After ten years of conflict, half of the Syrian population has been forced to flee home, the UN refugee agency UNHCR has highlighted. 70% are living in poverty.
In a statement issued to mark the tenth anniversary of the start of the conflict in Syria, the UN refugee agency UNHCR said that the crisis has produced more than 5.5 million refugees in the region while hundreds of thousands more are scattered across 130 countries.
70% of refugees are living in a condition of total poverty, without access to food, water and basic services. Half of Syrians were forced to flee their homes, the UN agency said on March 13.
"Ten years of conflict have inflicted unimaginable suffering and pain," UN High Commissioner for Refugees Flippo Grandi said in the statement.
"The world has failed Syrians. As the UN High Commissioner for Refugees, leading a response to one of the largest refugee crises in modern times, I observe this anniversary with a heavy heart. For global leaders, it's a dark and damning reminder that this decade of death, destruction and displacement happened on their watch."
The numbers of the Syrian conflict
According to the UN agency, the most vulnerable individuals are children and teens: 45% of refugees are under 18, 1.6 million of refugee children are under 10, including one million living in exile.
An entire generation has been scarred and is often denied an education, along with suffering from malnutrition and poor living conditions, UNHCR said.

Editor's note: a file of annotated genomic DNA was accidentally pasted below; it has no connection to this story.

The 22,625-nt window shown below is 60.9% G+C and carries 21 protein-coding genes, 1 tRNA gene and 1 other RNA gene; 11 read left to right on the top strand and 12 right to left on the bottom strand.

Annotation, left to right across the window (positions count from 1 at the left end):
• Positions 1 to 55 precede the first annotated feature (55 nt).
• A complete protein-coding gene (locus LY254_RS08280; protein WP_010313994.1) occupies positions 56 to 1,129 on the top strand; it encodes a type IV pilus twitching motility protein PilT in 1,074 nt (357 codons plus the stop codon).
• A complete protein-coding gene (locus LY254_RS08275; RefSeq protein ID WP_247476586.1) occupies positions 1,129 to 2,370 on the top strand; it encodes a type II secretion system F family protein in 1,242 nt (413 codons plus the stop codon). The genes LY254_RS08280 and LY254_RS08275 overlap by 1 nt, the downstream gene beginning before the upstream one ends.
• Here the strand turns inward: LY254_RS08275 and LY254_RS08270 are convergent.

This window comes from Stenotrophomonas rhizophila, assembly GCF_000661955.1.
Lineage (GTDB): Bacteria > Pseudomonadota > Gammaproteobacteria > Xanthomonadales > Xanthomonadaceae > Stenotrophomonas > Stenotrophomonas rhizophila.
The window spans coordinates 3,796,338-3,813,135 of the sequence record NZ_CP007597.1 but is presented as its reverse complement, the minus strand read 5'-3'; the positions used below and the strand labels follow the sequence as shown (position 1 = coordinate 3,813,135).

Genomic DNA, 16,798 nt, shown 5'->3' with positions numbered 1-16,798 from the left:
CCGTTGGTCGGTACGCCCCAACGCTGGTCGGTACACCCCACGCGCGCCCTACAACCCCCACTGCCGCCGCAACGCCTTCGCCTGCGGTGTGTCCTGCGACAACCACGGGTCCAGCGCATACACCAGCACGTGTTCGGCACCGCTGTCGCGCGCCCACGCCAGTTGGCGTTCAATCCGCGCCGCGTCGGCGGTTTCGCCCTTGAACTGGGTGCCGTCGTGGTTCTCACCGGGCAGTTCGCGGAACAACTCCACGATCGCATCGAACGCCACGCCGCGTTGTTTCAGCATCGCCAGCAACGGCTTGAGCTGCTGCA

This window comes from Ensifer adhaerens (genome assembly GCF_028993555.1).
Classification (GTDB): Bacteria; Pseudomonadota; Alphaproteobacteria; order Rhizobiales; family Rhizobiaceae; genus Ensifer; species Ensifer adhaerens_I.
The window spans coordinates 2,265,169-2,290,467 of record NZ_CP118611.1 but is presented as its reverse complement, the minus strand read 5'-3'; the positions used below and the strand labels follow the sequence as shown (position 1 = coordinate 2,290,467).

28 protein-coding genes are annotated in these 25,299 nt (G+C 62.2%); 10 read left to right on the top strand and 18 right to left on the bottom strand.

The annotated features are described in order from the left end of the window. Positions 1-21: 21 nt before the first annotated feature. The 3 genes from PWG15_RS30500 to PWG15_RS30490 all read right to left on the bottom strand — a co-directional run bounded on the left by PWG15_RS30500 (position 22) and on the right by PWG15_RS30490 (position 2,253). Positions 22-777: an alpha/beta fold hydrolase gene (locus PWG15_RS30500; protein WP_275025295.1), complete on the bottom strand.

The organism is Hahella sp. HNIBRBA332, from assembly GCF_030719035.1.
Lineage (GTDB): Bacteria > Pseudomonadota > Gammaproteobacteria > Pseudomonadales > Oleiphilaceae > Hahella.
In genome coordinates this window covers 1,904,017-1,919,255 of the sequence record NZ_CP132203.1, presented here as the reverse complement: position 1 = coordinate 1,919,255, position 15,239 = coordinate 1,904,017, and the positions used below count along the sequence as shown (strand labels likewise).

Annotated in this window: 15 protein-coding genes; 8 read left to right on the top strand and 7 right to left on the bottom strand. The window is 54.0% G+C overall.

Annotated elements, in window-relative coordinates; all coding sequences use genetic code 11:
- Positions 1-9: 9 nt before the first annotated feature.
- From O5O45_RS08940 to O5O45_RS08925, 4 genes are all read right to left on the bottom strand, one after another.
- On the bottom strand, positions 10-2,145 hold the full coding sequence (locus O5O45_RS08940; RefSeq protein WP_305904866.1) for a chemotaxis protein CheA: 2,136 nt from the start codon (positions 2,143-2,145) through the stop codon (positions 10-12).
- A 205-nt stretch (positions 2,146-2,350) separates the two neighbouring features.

In Syria, the humanitarian situation is dire: 6.7 million Syrians have been internally displaced, including half who have been living far from home for over five years; over 13 million people need humanitarian assistance and protection; 12.4 million people suffer from lack of food, or 60% of the entire population; 5.9 million people are experiencing a housing emergency.
The situation of healthcare is also dramatic: only 58% of hospitals and 53% of medical centers providing basic services are fully functioning.
Nearly nine in 10 Syrians are living below the poverty threshold.
'We must double collective efforts'
"A combination of waning aid with COVID-19 induced economic downturn has driven Syrian refugees to unseen levels of desperation," Grandi said.
"At the same time, we have been witnesses of extraordinary generosity that has saved millions of Syrian lives. Syria's neighbors have been sheltering millions of refugees, shouldering huge responsibility. Their economic, scarce resources, infrastructures and societies are under tremendous pressure."
Beyond the region, "a groundswell of solidarity with Syrian refugees has driven many governments to shift policies and offer genuine gestures to help refugees and refugee-hosting countries through resettlement, family reunifications, humanitarian visas, scholarships and other safe and legal pathways for Syrian refugees," Grandi went on to say.
"The gravity of this crisis must not weaken our solidarity for Syrians. On the contrary, we must redouble our collective effort to support both refugees and the communities hosting them. We owe Syrian refugees and the region no less," he concluded.